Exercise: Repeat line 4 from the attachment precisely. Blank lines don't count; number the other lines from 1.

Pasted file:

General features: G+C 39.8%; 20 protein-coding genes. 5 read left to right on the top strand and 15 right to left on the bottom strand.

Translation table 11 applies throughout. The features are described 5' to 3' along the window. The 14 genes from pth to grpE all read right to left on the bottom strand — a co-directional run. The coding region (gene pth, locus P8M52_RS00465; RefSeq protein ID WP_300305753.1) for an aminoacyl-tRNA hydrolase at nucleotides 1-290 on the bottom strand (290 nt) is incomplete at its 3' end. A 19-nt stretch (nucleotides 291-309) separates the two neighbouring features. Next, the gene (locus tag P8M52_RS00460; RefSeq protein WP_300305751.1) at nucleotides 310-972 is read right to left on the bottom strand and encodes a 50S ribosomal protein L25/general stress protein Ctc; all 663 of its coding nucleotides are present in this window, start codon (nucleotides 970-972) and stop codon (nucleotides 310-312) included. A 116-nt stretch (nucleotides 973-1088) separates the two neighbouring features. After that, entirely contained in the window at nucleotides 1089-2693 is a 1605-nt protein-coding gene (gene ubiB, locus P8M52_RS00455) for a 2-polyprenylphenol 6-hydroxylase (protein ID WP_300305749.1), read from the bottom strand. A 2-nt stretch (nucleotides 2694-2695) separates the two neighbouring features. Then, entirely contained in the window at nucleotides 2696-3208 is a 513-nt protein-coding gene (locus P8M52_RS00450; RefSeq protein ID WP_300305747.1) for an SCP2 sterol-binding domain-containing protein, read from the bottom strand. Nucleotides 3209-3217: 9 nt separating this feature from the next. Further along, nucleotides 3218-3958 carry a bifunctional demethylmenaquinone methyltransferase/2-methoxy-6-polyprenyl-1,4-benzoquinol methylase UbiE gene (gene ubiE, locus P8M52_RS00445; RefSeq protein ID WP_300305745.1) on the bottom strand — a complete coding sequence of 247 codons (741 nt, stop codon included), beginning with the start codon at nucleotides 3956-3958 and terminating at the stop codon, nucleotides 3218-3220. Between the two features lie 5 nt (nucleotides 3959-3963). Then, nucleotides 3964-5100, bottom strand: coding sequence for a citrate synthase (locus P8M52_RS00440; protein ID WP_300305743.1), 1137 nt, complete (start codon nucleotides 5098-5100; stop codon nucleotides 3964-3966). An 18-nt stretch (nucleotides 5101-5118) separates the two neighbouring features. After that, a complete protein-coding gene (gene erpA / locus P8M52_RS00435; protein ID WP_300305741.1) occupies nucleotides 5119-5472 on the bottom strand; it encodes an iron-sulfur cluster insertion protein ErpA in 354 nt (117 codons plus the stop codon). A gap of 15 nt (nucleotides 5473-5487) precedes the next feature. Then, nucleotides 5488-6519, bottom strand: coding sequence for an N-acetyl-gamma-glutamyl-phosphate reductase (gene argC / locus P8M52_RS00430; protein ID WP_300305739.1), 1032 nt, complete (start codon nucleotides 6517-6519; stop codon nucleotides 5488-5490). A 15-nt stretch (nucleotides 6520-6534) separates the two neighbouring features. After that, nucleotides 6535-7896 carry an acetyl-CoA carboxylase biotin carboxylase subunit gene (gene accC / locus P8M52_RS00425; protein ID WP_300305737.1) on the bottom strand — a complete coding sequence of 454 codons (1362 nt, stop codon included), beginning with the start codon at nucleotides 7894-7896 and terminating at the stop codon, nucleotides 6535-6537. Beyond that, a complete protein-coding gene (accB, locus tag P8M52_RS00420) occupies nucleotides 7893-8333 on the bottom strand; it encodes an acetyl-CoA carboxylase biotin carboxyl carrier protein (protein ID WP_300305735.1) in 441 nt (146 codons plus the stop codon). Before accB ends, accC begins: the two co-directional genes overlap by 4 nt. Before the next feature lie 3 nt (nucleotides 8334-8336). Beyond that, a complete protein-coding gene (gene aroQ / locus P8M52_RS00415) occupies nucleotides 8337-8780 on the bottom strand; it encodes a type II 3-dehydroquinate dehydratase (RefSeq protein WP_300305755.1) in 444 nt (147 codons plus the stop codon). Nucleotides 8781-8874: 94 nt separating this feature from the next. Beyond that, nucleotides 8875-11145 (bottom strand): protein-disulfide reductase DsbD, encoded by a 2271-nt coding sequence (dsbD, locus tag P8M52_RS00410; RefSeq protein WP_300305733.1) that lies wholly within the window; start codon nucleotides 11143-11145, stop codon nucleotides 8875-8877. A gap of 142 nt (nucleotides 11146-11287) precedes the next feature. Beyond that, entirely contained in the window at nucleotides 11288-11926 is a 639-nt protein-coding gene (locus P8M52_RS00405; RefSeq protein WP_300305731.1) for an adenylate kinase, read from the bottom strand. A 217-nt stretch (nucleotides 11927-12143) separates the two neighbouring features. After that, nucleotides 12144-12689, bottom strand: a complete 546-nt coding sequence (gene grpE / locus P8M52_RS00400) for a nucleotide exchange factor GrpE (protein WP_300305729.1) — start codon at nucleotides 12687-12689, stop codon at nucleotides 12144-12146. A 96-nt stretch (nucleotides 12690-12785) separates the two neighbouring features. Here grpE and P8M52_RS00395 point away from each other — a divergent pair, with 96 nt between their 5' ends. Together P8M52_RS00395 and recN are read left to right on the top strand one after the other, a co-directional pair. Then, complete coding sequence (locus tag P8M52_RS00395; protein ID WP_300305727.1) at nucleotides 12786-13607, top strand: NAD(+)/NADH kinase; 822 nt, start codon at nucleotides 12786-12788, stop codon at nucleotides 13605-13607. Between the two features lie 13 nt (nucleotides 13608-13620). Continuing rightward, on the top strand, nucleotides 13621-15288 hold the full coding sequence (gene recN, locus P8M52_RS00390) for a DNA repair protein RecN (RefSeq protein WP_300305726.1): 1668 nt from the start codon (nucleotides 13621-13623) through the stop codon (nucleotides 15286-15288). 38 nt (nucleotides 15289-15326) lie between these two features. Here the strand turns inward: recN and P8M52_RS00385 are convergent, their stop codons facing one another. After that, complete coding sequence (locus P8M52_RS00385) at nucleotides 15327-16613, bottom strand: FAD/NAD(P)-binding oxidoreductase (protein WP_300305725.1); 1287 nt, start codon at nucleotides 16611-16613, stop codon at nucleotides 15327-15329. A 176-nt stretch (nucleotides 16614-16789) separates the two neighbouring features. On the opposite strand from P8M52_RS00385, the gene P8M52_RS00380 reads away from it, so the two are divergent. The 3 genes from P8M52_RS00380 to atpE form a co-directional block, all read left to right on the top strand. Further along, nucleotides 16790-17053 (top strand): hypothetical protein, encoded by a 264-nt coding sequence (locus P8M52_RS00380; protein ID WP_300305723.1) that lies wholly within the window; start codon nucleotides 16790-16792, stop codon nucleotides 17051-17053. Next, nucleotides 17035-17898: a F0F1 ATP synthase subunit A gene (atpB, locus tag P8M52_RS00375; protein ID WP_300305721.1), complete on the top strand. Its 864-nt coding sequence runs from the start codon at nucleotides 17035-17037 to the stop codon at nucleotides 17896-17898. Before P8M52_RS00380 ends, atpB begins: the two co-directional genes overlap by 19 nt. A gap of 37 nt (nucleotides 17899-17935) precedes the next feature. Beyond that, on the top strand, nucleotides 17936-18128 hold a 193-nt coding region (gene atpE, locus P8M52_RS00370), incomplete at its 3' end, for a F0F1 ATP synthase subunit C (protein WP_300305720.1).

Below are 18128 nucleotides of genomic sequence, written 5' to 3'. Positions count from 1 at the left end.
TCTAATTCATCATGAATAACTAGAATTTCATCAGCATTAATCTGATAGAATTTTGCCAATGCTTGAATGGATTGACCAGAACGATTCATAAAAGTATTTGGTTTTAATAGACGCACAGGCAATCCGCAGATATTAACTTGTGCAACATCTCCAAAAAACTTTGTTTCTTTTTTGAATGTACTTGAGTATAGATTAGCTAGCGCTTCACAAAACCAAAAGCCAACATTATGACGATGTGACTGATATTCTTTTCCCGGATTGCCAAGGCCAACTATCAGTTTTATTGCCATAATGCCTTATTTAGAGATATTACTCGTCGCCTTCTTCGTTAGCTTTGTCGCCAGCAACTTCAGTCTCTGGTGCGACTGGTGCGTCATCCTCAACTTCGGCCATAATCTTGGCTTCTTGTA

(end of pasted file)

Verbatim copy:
TCTAATTCATCATGAATAACTAGAATTTCATCAGCATTAATCTGATAGAATTTTGCCAATGCTTGAATGGATTGACCAGAACGATTCATAAAAGTATTTGGTTTTAATAGACGCACAGGCAATCCGCAGATATTAACTTGTGCAACATCTCCAAAAAACTTTGTTTCTTTTTTGAATGTACTTGAGTATAGATTAGCTAGCGCTTCACAAAACCAAAAGCCAACATTATGACGATGTGACTGATATTCTTTTCCCGGATTGCCAAGGCCAACTATCAGTTTTATTGCCATAATGCCTTATTTAGAGATATTACTCGTCGCCTTCTTCGTTAGCTTTGTCGCCAGCAACTTCAGTCTCTGGTGCGACTGGTGCGTCATCCTCAACTTCGGCCATAATCTTGGCTTCTTGTA